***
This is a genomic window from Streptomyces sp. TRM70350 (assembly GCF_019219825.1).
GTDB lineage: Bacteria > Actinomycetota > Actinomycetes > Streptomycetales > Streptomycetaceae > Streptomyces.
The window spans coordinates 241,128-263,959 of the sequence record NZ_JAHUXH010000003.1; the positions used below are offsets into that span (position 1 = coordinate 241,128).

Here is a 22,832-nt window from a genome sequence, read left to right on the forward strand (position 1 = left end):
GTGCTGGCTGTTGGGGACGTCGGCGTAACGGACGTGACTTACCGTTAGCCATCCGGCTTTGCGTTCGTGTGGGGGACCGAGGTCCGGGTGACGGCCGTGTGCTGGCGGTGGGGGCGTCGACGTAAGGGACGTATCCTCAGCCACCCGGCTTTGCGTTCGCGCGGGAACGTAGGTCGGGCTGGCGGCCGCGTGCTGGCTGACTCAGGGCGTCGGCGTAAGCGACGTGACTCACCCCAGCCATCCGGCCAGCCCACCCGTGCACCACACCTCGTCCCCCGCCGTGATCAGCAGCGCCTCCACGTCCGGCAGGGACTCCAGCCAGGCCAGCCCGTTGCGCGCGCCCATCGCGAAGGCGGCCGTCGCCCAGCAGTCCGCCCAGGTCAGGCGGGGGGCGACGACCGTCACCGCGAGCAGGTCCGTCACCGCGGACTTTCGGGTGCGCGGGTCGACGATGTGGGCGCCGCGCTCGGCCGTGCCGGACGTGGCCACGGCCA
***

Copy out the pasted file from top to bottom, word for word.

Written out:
This is a genomic window from Streptomyces sp. TRM70350 (assembly GCF_019219825.1).
GTDB lineage: Bacteria > Actinomycetota > Actinomycetes > Streptomycetales > Streptomycetaceae > Streptomyces.
The window spans coordinates 241,128-263,959 of the sequence record NZ_JAHUXH010000003.1; the positions used below are offsets into that span (position 1 = coordinate 241,128).

Here is a 22,832-nt window from a genome sequence, read left to right on the forward strand (position 1 = left end):
GTGCTGGCTGTTGGGGACGTCGGCGTAACGGACGTGACTTACCGTTAGCCATCCGGCTTTGCGTTCGTGTGGGGGACCGAGGTCCGGGTGACGGCCGTGTGCTGGCGGTGGGGGCGTCGACGTAAGGGACGTATCCTCAGCCACCCGGCTTTGCGTTCGCGCGGGAACGTAGGTCGGGCTGGCGGCCGCGTGCTGGCTGACTCAGGGCGTCGGCGTAAGCGACGTGACTCACCCCAGCCATCCGGCCAGCCCACCCGTGCACCACACCTCGTCCCCCGCCGTGATCAGCAGCGCCTCCACGTCCGGCAGGGACTCCAGCCAGGCCAGCCCGTTGCGCGCGCCCATCGCGAAGGCGGCCGTCGCCCAGCAGTCCGCCCAGGTCAGGCGGGGGGCGACGACCGTCACCGCGAGCAGGTCCGTCACCGCGGACTTTCGGGTGCGCGGGTCGACGATGTGGGCGCCGCGCTCGGCCGTGCCGGACGTGGCCACGGCCA